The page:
Wondering how to use that set of Base Ten blocks in your classroom to introduce place value? Here are three different introductory place value activities that require little to no prep.
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BUILD A STRUCTURE/PICTURE/WORD AND CALCULATE THE VALUE
For this activity, give students a variety of base ten blocks and have them build something. This could be a structure, such as a tower or a picture as shown below. You can also have students use the blocks to spell their name. Then figure out the value of the picture. The picture below has a value of 254 because two hundreds, five tens, and four ones were used.
An alternative is to give students a target number, and have them build a structure with that value. For example, you might have your students build a structure with a value of 147. Each student’s structure will be different.
Add an extra challenge by having students build a structure with a specific value but a limit on the number of hundreds/tens blocks they can use. For example, “Build a structure with a value of 325, but you may only use TWO hundreds blocks!”
RACE TO 100
The second activity is called Race to 100. I’ve also seen this game called The Trading Game. The object of this two-player game is to be the first person to reach 100. Player 1 rolls a die and puts that many ones on the place value chart. Then Player 2 rolls and does the same. Play keeps alternating between players. Once a player has 10 ones, he can trade those for a ten. Players keep rolling, adding blocks, and trading until one person reaches 100.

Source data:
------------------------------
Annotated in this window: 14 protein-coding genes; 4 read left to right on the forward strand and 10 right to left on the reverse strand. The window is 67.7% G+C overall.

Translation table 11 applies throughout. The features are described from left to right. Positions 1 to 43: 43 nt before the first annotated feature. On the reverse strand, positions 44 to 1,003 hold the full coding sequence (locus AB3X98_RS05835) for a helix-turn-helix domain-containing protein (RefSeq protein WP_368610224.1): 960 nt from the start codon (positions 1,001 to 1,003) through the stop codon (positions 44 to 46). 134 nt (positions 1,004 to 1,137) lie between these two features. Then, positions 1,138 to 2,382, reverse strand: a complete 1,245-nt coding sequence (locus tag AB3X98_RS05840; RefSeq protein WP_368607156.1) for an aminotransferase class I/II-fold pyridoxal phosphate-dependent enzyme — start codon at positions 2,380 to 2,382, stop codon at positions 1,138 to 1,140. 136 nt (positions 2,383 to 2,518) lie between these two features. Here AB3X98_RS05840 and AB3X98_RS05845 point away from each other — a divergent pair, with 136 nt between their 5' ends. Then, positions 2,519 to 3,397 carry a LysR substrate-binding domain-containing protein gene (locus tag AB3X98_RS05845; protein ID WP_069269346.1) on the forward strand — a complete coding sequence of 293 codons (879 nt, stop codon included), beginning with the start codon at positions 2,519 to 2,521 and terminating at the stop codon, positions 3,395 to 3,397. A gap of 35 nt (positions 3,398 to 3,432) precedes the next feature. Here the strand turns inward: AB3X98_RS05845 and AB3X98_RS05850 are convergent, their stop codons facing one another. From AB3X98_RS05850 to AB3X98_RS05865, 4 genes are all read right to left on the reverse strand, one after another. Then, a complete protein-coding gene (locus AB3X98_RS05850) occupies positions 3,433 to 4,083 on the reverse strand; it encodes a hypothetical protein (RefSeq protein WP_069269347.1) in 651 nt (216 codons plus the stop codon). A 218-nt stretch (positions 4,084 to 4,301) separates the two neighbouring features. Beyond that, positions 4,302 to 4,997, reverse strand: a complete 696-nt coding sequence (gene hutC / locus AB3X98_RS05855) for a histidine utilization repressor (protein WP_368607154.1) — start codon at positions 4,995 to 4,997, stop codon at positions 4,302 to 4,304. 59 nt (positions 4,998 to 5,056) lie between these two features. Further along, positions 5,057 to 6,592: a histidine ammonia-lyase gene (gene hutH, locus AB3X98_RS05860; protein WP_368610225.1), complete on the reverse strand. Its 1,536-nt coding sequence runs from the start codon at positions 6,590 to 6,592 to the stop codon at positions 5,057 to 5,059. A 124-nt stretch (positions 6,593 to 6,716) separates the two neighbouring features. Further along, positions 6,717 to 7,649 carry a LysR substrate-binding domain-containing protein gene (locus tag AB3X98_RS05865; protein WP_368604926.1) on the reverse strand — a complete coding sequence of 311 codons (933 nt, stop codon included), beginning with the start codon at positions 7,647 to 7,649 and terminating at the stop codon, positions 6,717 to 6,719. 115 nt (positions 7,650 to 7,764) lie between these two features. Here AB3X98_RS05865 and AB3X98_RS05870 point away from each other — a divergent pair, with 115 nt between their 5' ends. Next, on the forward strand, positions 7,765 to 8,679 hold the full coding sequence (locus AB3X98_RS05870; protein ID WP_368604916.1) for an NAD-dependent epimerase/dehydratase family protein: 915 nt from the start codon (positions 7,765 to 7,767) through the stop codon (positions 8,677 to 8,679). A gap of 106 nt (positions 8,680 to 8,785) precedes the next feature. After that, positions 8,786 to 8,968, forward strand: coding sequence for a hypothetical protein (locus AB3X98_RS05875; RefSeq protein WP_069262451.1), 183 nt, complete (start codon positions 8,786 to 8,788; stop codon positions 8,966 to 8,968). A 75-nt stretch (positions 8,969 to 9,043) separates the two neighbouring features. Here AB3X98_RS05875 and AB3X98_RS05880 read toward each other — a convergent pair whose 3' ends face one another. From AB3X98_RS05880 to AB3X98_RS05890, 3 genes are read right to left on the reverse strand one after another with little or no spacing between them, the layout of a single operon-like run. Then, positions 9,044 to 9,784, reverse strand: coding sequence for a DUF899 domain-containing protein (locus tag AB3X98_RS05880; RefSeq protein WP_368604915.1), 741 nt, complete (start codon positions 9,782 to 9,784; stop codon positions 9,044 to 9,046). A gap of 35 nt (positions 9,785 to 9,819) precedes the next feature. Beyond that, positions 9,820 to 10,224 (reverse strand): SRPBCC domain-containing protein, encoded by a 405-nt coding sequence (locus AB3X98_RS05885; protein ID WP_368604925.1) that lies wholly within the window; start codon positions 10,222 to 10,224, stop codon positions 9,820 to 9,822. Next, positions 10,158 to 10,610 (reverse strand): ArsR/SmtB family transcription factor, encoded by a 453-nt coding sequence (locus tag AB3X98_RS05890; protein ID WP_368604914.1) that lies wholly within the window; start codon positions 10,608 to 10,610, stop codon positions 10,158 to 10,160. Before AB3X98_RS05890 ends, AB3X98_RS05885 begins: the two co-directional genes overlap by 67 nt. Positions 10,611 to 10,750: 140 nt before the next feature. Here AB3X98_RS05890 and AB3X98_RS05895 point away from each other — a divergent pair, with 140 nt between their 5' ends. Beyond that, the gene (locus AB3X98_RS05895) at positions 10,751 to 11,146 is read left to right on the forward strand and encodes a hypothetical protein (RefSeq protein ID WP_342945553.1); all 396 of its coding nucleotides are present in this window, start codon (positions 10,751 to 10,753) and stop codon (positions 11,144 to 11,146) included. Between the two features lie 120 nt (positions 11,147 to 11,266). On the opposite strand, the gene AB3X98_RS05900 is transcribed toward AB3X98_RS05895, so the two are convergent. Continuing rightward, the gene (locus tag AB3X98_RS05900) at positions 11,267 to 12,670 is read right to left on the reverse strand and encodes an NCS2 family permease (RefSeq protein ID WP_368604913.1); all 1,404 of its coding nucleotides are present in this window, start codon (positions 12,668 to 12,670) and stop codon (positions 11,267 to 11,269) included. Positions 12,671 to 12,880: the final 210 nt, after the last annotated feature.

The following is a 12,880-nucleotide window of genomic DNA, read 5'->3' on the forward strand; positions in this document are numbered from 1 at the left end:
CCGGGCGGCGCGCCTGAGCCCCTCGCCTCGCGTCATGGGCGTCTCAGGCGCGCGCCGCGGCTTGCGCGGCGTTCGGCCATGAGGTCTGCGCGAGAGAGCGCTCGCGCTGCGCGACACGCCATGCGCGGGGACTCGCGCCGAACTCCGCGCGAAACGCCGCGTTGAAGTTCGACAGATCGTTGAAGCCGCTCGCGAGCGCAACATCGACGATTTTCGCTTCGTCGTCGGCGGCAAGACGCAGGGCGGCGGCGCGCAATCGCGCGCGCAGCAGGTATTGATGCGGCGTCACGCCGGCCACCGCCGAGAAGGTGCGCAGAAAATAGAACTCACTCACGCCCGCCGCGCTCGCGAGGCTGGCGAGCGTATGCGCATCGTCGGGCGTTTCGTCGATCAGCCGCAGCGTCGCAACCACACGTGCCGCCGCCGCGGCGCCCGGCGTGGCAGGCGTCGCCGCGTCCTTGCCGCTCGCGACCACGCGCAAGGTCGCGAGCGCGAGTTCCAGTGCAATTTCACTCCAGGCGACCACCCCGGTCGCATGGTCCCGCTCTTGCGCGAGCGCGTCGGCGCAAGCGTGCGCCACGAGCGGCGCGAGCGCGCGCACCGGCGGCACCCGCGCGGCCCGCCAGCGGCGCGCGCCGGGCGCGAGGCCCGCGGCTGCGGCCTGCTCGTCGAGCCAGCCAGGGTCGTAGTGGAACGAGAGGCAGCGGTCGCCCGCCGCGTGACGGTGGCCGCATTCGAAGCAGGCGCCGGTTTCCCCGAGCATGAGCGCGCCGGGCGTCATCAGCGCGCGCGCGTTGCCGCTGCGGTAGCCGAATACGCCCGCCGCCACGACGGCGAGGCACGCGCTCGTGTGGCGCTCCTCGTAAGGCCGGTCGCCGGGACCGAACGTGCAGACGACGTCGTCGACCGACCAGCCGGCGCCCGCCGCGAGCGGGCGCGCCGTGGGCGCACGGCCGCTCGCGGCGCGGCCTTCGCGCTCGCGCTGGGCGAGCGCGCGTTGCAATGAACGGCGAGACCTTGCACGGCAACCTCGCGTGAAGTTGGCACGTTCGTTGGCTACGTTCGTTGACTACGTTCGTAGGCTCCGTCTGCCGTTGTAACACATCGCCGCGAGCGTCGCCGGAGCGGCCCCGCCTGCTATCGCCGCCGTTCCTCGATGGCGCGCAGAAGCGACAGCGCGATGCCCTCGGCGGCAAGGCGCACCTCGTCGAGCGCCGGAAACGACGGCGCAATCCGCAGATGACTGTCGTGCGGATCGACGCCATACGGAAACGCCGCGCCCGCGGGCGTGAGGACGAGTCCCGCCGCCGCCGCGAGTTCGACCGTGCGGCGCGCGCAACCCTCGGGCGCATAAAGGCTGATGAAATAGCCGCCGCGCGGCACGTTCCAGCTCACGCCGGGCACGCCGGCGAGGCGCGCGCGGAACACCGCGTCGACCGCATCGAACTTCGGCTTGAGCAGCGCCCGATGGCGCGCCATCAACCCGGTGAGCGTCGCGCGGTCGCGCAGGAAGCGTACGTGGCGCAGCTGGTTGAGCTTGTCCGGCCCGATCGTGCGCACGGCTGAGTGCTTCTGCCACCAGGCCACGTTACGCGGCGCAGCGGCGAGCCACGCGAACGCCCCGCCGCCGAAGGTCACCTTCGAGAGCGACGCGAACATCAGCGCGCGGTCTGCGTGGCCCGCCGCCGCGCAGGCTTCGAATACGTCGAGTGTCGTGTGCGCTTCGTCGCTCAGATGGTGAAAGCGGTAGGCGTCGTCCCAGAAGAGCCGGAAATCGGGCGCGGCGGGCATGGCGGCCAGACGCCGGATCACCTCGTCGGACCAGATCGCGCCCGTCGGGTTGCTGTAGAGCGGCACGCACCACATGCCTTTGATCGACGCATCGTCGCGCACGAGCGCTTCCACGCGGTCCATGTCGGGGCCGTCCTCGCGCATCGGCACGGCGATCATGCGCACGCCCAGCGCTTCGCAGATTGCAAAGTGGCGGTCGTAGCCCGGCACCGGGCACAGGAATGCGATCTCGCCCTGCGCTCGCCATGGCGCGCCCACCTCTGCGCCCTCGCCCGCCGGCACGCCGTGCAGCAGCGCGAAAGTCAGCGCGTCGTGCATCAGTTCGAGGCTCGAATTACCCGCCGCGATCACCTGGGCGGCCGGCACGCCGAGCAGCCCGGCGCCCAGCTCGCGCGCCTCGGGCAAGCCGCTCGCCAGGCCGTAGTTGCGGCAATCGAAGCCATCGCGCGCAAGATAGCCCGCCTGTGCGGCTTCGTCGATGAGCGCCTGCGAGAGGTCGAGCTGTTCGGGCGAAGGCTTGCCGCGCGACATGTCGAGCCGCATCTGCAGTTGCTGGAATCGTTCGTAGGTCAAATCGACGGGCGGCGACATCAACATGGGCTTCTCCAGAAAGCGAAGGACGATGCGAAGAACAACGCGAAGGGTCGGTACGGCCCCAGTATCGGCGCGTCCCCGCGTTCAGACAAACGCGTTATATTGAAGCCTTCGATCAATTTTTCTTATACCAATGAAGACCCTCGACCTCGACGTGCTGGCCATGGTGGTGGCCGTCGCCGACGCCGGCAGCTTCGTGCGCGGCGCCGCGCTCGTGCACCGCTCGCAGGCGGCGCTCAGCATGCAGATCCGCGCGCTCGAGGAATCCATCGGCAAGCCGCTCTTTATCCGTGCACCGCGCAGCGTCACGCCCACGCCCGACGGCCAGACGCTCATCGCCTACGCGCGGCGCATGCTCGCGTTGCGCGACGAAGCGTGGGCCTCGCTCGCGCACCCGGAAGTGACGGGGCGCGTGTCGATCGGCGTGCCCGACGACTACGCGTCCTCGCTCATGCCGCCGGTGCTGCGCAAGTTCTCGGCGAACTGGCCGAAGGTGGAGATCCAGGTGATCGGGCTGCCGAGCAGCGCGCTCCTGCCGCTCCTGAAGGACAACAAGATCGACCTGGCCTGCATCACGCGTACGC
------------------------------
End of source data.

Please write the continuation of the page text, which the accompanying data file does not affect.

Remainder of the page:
To play this with place value to 1000, use two dice instead. Players can use the two dice to make a number, then add that many blocks. The object here is to be the first person to trade in 10 hundreds for a thousand block.
HOW MANY WAYS?
The third activity that we can use to introduce place value concepts with base ten blocks is “How many ways?” This works well as a carousel activity where groups of 2-3 students circulate the room, adding their answer to pieces of chart paper that are posted around the room. The idea here is to see what other groups have written and try to add an answer that has not already been added. Be sure that there are actual base 10 blocks available for students to work with before they write the answer on the chart paper.
Do you have other ideas for using base 10 blocks in your classroom with little to no prep? I’d love to hear them in the comments below!